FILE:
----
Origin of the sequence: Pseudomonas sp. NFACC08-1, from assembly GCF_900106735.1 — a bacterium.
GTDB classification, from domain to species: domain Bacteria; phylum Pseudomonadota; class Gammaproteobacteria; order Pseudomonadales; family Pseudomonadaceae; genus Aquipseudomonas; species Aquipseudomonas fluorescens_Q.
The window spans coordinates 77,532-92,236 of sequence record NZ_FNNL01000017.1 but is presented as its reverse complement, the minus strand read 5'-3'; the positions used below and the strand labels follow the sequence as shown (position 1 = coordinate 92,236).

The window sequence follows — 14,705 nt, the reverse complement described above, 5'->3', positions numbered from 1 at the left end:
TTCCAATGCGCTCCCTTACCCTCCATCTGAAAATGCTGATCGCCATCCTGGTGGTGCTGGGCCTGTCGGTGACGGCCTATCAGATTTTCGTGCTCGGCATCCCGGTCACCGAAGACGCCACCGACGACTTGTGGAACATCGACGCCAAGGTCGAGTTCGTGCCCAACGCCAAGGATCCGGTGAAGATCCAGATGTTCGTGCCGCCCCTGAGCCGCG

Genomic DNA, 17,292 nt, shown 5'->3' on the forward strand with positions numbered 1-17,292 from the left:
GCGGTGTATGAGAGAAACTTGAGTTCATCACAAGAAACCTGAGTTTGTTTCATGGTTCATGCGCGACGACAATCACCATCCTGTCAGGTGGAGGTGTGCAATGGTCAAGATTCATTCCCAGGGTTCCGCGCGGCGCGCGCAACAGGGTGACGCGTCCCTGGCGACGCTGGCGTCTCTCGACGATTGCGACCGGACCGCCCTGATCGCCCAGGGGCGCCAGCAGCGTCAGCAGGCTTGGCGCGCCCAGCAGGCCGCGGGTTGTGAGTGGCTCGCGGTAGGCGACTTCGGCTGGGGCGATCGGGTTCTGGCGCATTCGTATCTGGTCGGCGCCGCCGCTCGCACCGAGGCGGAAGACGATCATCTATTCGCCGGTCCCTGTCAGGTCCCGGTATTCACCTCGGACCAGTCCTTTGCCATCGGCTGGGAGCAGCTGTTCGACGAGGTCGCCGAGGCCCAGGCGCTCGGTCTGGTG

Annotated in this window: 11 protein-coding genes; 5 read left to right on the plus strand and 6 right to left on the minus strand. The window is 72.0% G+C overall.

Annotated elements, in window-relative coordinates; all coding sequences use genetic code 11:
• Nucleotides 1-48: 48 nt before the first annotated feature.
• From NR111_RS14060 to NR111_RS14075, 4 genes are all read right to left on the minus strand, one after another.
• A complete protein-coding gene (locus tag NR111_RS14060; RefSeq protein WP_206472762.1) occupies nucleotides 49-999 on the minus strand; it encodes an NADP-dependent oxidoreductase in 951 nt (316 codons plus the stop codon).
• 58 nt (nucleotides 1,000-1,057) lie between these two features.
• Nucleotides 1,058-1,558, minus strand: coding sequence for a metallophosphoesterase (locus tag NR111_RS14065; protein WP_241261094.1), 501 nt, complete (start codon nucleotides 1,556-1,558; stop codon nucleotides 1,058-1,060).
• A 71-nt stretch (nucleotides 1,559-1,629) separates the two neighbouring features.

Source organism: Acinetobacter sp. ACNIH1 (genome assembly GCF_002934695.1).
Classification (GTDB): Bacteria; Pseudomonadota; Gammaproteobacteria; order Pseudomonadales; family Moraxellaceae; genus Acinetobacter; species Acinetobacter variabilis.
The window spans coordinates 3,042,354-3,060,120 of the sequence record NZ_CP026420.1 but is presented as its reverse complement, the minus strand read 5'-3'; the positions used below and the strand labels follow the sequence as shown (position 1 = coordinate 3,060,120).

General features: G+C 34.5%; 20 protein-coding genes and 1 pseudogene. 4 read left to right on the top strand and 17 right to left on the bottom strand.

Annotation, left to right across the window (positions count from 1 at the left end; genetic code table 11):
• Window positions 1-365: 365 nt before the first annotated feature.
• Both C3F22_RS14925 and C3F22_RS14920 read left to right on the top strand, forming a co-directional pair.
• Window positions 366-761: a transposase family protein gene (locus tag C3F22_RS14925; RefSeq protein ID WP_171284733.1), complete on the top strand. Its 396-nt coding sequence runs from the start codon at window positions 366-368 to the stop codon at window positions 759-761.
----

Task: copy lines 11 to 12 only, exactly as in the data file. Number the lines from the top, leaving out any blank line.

• From NR111_RS14060 to NR111_RS14075, 4 genes are all read right to left on the minus strand, one after another.
• A complete protein-coding gene (locus tag NR111_RS14060; RefSeq protein WP_206472762.1) occupies nucleotides 49-999 on the minus strand; it encodes an NADP-dependent oxidoreductase in 951 nt (316 codons plus the stop codon).